Slight Harp w/Black Magicians From the Mountains of Mars and Pink Hawks Saturday, August 29th, 2009 Glob, Denver Better Than: Every other Slight Harp show I've seen.
The three-piece Black Magicians From the Mountains of Mars looked like they might have still been in high school, but it was definitely not new to the art of making heavy psychedelic rock. At first I just thought it was better than average, instrumental stoner rock, but it quickly dawned on me that the songs were not sludgy and the pacing wasn't slow.
For this show, Pink Hawks was a 6-piece band. Yuzo Nieto looped synths, his echoing sax and his voice to great effect. The set was a single piece that lasted for over half an hour but, because of the multiple rhythms, textures and tones flowing throughout, it never got boring. The drummer played a mixture of calypso and reggae rhythms while there was someone dedicated to tambourine and another striking a chair with a drum stick--the latter two sounds cut right through all the other instrumentation. The bass player executed straight funk riffs with prog sensibilities, and the guitarist had a similar style though his single note riffing was often clipped and simple, seemingly augmenting the bass player. Just when I thought the song was ending with the band reaching the apex of a chaotic crescendo, it tumbled back into a reprise of the beginning of the song and did an outro of just the chair being struck by the drum stick.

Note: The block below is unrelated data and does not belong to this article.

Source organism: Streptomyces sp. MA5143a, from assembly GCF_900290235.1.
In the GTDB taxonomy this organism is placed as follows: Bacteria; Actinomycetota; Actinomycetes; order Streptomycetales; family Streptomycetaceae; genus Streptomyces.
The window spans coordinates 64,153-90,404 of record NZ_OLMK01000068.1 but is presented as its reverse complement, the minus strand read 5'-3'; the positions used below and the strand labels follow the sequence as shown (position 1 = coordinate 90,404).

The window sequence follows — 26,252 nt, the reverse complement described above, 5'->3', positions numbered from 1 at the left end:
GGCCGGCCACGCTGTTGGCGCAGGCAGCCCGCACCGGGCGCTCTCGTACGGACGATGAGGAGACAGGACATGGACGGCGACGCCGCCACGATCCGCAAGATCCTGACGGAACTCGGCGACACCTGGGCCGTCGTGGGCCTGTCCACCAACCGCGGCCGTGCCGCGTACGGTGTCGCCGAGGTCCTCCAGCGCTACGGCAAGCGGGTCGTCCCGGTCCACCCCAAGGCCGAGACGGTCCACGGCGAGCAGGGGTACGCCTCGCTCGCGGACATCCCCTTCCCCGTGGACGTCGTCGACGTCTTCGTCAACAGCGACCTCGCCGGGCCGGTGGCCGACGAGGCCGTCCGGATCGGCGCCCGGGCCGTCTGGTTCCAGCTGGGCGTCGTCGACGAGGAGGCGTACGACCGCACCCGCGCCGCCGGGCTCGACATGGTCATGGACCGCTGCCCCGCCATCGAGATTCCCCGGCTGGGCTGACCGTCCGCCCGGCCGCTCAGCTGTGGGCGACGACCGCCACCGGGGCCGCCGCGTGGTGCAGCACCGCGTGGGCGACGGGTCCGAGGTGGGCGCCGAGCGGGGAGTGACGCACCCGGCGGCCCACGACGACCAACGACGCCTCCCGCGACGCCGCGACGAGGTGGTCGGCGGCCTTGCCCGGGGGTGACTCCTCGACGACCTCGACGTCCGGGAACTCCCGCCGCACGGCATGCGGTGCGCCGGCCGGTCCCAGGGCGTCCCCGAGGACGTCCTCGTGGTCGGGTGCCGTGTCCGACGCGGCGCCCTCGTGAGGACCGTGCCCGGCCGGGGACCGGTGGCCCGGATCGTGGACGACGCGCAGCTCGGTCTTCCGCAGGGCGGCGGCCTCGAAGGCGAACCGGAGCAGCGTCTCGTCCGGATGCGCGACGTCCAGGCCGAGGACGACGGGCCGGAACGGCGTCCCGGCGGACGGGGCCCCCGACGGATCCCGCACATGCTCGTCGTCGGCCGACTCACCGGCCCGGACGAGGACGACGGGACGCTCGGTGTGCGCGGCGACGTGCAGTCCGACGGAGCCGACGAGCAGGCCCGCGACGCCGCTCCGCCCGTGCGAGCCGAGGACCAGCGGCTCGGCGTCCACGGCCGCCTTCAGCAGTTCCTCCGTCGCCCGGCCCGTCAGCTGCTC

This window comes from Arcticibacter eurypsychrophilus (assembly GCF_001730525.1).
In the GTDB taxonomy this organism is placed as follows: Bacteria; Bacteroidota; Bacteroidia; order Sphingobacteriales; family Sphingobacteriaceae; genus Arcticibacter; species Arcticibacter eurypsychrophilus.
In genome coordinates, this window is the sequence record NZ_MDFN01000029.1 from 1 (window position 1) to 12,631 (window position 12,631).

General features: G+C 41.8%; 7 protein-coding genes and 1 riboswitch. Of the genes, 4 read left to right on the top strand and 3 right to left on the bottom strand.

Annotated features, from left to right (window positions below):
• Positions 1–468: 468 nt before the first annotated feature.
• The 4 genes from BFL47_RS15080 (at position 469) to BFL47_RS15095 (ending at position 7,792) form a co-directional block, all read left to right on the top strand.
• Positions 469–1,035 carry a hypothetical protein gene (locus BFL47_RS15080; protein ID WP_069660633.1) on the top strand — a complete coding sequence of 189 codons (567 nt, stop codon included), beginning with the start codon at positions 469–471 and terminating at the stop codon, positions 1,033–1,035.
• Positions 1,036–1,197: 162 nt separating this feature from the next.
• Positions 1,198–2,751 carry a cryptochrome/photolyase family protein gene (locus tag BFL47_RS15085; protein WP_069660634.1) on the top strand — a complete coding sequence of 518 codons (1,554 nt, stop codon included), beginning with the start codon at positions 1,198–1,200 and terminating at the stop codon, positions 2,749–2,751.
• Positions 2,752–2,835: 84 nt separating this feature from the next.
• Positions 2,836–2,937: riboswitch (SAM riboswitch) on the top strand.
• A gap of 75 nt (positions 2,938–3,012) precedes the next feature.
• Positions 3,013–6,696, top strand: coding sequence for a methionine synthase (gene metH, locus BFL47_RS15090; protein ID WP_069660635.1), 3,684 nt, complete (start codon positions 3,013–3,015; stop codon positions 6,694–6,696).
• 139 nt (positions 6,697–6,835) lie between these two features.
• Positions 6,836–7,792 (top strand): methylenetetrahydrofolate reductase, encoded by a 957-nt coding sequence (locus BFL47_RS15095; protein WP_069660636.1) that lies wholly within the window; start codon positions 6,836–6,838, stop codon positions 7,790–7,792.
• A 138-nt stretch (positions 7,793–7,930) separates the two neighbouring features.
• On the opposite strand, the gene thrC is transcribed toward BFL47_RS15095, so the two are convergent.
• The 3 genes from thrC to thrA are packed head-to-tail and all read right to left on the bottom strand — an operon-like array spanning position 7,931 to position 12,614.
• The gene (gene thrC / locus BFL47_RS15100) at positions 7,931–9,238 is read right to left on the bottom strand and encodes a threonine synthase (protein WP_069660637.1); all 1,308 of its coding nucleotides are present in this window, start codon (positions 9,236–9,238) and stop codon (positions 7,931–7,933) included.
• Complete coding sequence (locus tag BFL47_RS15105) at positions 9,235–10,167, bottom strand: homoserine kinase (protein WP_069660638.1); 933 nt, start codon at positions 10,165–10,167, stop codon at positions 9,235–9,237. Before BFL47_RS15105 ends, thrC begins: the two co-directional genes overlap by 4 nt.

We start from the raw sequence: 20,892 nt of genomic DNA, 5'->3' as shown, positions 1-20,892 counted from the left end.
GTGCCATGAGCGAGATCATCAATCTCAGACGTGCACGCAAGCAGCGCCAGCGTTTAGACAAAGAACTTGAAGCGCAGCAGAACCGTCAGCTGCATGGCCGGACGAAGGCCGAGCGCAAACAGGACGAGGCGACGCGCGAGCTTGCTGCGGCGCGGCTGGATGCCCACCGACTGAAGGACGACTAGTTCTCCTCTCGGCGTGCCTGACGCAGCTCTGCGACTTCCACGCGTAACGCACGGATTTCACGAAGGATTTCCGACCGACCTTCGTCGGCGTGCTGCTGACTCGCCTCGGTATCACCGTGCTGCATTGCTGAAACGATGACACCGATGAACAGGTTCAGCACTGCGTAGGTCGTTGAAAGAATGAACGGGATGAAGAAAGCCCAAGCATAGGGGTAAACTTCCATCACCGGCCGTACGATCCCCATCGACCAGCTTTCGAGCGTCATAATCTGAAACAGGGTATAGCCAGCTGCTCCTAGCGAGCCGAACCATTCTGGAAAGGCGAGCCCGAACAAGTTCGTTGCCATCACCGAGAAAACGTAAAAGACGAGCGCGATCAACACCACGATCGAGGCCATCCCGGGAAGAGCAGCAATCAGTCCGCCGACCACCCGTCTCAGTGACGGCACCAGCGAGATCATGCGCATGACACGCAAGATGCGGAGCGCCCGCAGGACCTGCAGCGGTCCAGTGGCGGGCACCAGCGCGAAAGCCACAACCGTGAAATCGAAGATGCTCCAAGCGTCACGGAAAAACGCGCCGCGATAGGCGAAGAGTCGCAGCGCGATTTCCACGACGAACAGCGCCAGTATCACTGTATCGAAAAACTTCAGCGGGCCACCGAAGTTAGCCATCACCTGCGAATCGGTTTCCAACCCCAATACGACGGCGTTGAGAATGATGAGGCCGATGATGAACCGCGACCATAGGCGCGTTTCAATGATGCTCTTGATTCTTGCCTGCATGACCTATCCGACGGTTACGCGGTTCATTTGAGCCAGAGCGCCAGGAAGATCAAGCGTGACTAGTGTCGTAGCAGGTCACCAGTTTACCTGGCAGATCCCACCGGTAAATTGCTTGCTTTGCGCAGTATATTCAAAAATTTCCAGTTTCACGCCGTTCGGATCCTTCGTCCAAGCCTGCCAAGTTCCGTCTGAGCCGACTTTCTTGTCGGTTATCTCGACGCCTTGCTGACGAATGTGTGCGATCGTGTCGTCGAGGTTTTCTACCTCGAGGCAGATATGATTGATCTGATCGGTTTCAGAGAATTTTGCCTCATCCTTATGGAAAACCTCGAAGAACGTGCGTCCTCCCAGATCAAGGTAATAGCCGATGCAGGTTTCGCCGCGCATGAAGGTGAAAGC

Slight Harp, despite its relatively short life as a band, definitely made an impact on people in unexpected circles, especially with its performances opening for Xiu Xiu and that superlative performance of Terry Riley's "In C" at the most recent Dan Deacon show. On the verge of great things, the band had to call it quits because Alex Archuleta, one of the band's main forces, and a pillar of the local underground music scene, is moving to California. Sitting in with the band was Brittany Gould, whose vocal gymnastics elevated Valerie Franz's lower register vocals to create a wailing drone that whorled its way through the tribal rhythms. With three drummers primarily kicking down tom-heavy beats, the three songs Harp performed had a ceremonial and ritualistic flavor.
The first number, in fact, sounded like the music in Alexandro Jodorowsky's Holy Mountain. Brandon Brinkley's always been an interesting guitarist, but I was taken aback by his ability to create two textures inside one riff. Everyone in the band wore some kind of make-up and ceremonial garb so as to look like mystics, and Alex Archuleta's thick and hypnotic synth and accordion drones were mesmerizing and powerful. Until the end I felt like I was riding with the Arabs in Lawrence of Arabia because the music had the sort of grandeur heard in that soundtrack. A lot of bands play great final shows, but Slight Harp took it to the next level.
Bias: Slight Harp is/was one of my favorite Denver bands of all time. Random Detail: Ran into Ryan Hurd of Three Lines of Blur at the show. By the Way: Members of Slight Harp are still playing in other bands.